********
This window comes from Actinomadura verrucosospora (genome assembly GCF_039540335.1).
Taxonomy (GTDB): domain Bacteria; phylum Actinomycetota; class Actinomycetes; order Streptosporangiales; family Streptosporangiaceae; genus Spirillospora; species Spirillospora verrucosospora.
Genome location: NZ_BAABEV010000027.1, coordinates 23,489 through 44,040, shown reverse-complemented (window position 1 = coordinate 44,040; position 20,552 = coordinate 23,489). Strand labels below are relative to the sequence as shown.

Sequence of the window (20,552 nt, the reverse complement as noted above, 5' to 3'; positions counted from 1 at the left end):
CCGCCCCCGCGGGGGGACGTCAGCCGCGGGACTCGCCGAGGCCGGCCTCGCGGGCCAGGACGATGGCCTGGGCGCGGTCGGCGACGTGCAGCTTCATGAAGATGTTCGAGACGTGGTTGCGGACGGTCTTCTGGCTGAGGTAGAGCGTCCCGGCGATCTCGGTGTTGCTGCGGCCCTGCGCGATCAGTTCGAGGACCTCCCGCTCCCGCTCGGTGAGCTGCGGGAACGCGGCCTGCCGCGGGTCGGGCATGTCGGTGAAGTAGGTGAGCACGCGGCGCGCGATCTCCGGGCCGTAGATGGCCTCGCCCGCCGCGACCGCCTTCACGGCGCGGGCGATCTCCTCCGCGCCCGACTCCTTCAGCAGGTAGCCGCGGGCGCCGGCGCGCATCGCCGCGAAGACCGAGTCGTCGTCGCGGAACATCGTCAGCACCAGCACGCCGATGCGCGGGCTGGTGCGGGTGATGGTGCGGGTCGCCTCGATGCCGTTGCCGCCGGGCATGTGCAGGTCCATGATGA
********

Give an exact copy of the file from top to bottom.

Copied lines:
This window comes from Actinomadura verrucosospora (genome assembly GCF_039540335.1).
Taxonomy (GTDB): domain Bacteria; phylum Actinomycetota; class Actinomycetes; order Streptosporangiales; family Streptosporangiaceae; genus Spirillospora; species Spirillospora verrucosospora.
Genome location: NZ_BAABEV010000027.1, coordinates 23,489 through 44,040, shown reverse-complemented (window position 1 = coordinate 44,040; position 20,552 = coordinate 23,489). Strand labels below are relative to the sequence as shown.

Sequence of the window (20,552 nt, the reverse complement as noted above, 5' to 3'; positions counted from 1 at the left end):
CCGCCCCCGCGGGGGGACGTCAGCCGCGGGACTCGCCGAGGCCGGCCTCGCGGGCCAGGACGATGGCCTGGGCGCGGTCGGCGACGTGCAGCTTCATGAAGATGTTCGAGACGTGGTTGCGGACGGTCTTCTGGCTGAGGTAGAGCGTCCCGGCGATCTCGGTGTTGCTGCGGCCCTGCGCGATCAGTTCGAGGACCTCCCGCTCCCGCTCGGTGAGCTGCGGGAACGCGGCCTGCCGCGGGTCGGGCATGTCGGTGAAGTAGGTGAGCACGCGGCGCGCGATCTCCGGGCCGTAGATGGCCTCGCCCGCCGCGACCGCCTTCACGGCGCGGGCGATCTCCTCCGCGCCCGACTCCTTCAGCAGGTAGCCGCGGGCGCCGGCGCGCATCGCCGCGAAGACCGAGTCGTCGTCGCGGAACATCGTCAGCACCAGCACGCCGATGCGCGGGCTGGTGCGGGTGATGGTGCGGGTCGCCTCGATGCCGTTGCCGCCGGGCATGTGCAGGTCCATGATGA